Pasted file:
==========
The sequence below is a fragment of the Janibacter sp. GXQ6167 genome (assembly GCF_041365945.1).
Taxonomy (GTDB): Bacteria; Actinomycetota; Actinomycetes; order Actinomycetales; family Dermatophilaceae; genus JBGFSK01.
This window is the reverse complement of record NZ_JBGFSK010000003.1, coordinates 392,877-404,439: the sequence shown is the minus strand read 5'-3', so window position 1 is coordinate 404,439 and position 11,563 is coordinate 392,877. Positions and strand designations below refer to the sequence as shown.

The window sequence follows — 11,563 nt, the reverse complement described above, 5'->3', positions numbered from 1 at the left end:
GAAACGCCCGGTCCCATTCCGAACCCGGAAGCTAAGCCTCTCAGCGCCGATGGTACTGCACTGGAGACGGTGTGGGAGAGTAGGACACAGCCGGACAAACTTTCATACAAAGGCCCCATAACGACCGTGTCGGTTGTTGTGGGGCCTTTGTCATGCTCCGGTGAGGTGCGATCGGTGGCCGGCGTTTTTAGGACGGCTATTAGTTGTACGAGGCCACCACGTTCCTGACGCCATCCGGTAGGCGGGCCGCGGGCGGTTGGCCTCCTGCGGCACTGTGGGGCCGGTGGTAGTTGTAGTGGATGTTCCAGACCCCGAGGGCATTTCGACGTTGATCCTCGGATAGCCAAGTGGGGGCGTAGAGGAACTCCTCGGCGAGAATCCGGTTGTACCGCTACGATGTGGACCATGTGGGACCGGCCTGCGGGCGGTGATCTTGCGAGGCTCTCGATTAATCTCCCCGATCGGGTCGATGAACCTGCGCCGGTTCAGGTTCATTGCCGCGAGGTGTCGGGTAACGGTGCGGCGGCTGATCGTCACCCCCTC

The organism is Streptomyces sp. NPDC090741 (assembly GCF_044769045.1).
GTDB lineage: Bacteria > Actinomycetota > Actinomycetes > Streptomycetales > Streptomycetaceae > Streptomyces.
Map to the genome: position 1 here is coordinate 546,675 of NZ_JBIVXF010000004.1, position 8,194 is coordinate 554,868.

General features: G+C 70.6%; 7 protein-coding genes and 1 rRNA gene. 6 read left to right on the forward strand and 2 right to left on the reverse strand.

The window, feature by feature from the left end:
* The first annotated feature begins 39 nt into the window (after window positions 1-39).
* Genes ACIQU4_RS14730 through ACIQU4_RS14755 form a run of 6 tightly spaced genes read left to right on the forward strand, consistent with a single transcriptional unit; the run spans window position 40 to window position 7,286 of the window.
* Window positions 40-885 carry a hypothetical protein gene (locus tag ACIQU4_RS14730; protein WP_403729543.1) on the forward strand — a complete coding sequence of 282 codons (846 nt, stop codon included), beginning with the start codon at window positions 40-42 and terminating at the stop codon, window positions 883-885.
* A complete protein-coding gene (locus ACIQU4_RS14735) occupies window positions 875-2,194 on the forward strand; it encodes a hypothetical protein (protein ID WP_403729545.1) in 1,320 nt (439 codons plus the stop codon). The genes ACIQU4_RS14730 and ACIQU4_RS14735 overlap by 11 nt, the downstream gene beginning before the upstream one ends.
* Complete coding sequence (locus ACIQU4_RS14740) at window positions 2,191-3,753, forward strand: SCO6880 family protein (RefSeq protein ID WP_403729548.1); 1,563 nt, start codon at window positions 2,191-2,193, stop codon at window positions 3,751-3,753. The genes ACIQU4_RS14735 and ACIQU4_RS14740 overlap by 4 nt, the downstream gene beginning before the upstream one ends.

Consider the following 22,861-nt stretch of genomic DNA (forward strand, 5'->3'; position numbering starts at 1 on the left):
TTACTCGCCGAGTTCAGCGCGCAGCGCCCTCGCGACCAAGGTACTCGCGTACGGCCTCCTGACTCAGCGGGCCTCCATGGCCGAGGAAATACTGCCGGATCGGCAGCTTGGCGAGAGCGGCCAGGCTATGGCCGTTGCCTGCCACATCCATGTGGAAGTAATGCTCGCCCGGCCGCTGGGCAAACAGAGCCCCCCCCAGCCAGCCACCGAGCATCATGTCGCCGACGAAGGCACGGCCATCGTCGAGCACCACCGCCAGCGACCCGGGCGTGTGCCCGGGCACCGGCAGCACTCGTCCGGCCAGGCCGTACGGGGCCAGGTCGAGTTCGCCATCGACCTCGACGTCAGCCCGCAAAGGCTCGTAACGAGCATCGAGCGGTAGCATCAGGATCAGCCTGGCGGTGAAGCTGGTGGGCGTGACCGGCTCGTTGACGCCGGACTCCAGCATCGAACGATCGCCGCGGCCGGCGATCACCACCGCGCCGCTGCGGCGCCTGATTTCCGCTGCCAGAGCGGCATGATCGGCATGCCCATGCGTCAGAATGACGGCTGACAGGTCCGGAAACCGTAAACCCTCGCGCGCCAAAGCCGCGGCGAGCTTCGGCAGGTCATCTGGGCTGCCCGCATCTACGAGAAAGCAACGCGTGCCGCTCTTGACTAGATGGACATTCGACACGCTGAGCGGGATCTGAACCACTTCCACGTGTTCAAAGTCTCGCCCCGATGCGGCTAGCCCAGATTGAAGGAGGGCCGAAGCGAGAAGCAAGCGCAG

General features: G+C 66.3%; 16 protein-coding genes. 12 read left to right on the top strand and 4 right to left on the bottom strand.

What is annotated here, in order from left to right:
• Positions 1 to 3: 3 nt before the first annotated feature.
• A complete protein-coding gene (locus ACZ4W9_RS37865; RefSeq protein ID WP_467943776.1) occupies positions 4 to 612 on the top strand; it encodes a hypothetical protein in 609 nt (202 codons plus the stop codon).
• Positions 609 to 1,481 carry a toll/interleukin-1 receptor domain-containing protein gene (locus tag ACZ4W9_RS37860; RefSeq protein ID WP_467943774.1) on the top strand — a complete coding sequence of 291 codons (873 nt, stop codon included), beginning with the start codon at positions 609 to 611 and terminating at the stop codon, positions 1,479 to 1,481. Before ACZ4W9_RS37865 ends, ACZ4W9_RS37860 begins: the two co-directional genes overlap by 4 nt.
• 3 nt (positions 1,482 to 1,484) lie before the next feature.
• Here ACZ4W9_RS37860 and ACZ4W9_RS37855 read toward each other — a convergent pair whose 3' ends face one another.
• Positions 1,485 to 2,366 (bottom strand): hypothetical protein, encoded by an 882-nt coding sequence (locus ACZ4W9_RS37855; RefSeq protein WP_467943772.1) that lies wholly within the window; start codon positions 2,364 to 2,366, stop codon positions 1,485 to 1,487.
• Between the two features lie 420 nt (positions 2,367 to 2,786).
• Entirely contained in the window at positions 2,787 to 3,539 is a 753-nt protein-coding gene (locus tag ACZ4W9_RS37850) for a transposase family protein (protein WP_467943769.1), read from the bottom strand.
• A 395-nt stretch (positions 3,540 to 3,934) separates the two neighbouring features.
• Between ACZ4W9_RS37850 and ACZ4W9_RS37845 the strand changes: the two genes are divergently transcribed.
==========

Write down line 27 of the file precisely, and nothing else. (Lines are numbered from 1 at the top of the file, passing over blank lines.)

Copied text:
• Entirely contained in the window at positions 2,787 to 3,539 is a 753-nt protein-coding gene (locus tag ACZ4W9_RS37850) for a transposase family protein (protein WP_467943769.1), read from the bottom strand.